Vectorizing is the process of converting bitmap images to vector artwork, also called "Raster to Vector Conversion."
In order to create an LED layout, LED Wizard prefers vector artwork. This section discusses the Vectorize Tool, but also see the Freehand Drawing Tool and On Screen Digitizing Tool as additional options. The Freehand Drawing Tool can be used to draw a path of LED modules on a blank screen or on top of a bitmap object, so it is no longer a requirement that there be vector artwork.
Before we discuss the specifics of the Vectorize tool, it's important to realize that not every bitmap file is suited to be vectorized. The best results will come from artwork that has "spot colors" and not blends, gradients, etc. A photograph of a sign to be retrofitted should be cropped to the sign itself to exclude any busy backgrounds.
First, select the bitmap that you want to Vectorize and then click on the Vectorize icon or select Vectorize from the Image Menu.
The Vectorize property bar will be displayed along the top of the screen:
Before you can vectorize, you often need to select the specific colors that exist in the bitmap image, which is called posterizing the image, which happens during the vectorizing process.
Simply click on the various colors in the bitmap image and they will appear in the color bar as shown above.
Here is a description of each field/option in the Vectorize property bar.
This option will smooth the pixels for a better result.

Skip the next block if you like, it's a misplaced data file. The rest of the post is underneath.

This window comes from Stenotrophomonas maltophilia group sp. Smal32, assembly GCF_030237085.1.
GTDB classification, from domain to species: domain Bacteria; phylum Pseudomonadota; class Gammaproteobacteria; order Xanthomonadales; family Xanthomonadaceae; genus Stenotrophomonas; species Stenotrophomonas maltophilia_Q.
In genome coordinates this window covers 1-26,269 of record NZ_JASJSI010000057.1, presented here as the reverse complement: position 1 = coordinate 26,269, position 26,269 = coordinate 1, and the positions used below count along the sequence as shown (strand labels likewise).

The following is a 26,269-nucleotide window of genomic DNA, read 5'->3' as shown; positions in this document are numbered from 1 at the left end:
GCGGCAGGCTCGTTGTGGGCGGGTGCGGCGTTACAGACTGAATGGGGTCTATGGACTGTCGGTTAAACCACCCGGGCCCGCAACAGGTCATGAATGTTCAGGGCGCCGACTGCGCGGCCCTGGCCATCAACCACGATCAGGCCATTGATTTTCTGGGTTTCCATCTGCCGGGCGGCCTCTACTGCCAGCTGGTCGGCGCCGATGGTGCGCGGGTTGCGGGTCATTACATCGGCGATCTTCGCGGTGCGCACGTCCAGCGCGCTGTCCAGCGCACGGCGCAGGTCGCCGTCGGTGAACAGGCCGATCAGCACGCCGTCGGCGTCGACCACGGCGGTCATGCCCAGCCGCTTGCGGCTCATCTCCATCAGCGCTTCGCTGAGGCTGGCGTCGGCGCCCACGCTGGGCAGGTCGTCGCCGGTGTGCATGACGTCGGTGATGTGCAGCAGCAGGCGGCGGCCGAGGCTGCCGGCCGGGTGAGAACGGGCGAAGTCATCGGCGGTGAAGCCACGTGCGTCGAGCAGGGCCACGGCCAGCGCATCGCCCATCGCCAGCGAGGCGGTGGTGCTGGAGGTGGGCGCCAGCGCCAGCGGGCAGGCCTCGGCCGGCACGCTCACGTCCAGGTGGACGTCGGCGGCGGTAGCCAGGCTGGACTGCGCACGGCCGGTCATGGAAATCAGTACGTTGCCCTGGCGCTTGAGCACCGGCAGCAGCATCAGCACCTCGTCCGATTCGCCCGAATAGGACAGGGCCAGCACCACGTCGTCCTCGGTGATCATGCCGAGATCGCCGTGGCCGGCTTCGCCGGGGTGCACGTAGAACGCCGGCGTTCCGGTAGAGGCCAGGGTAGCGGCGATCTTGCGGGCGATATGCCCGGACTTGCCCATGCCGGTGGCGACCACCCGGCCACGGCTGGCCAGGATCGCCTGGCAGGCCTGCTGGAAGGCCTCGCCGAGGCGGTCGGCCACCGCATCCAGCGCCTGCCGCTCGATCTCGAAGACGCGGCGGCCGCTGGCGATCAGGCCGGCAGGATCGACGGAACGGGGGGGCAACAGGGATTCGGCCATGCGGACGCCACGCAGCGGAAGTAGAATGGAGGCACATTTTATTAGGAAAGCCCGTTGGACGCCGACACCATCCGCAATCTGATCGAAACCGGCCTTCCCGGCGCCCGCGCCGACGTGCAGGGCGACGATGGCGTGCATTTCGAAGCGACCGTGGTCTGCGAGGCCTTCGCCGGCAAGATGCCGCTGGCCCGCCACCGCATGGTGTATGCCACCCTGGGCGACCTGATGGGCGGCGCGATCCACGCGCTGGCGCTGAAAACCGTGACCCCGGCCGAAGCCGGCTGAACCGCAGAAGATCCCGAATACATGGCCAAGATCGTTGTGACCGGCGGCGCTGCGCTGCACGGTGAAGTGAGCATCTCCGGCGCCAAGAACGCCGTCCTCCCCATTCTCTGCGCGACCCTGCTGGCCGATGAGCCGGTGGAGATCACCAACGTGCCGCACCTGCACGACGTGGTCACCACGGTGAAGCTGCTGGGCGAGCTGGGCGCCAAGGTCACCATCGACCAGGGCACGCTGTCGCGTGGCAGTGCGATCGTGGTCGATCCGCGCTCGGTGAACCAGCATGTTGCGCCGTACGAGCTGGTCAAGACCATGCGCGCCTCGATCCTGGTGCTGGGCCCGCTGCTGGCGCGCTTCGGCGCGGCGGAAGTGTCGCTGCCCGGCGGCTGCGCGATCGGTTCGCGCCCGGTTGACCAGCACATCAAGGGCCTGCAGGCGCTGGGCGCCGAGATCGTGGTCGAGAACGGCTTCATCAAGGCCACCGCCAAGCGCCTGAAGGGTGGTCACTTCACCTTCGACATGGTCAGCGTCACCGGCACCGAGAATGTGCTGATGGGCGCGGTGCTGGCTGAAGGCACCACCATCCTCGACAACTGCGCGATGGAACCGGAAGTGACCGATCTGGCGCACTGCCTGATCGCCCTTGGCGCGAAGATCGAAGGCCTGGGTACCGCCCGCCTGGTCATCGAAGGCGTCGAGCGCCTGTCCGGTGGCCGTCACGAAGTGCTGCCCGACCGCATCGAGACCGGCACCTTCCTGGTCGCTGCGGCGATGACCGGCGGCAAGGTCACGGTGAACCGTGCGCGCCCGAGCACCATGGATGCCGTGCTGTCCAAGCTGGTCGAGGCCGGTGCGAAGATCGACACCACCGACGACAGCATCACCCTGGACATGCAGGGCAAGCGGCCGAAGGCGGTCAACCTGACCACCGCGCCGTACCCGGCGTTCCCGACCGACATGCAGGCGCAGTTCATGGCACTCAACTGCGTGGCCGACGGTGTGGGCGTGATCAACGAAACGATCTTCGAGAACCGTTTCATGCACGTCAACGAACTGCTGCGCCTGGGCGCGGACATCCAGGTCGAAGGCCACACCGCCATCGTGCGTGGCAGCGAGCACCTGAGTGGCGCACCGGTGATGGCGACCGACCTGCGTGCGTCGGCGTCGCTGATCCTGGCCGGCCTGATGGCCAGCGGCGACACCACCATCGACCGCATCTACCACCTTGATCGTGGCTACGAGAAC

This option keeps any border from the original graphic. Using this option can result in a reversed color result.
This option treats the image as a simple two color image.
This enables multiple color editing.
This option lets you set how transparent the bitmap will be after vectorizing, so you can overlay the bitmap and vector graphics for final touch up editing. To be clear, after vectorizing, you will have both a bitmap and a vector object placed side by side.
This option enables detection of corners. Without this checked, you often get smoother results, but no sharp corrners.
This option will prevent any arcs or bezier curves from being created. You can then use other tools to convert to curves.
This option will create bezier curves, which often match the original artwork much better than arcs.
(Tolerance drop down list)
This option works with the Bezier option, and determines how tight the tracking is. A smaller value will result in more Bezier curves that very closely track the original bitmap, while a larger value will result in fewer Bezier curves that may have some deviation from the original bitmap.
This shows colors currently selected from the bitmap image. While you are in the Vectorize tool, the cursor will change to an eye dropper graphic. Click on the colors from the bitmap that you want to vectorize and those colors will be added to the color indicator. Colors that are not added in this way will be skipped during the Vectorize process.
This is the list of presets you can choose from. Select Settings to define more or edit the existing presets.
Click this button to bring up the Vectorize Settings dialog box.
Press this to proceed with Vectorizing.
The resulting vector graphic will be placed to the right of the original bitmap. Depending on the transparency setting you chose, this original bitmap may be grayed out, but should still be visible so that you can overlay the vector graphic to check for accuracy.
The Crop command will let you define new boundaries for the selected bitmap.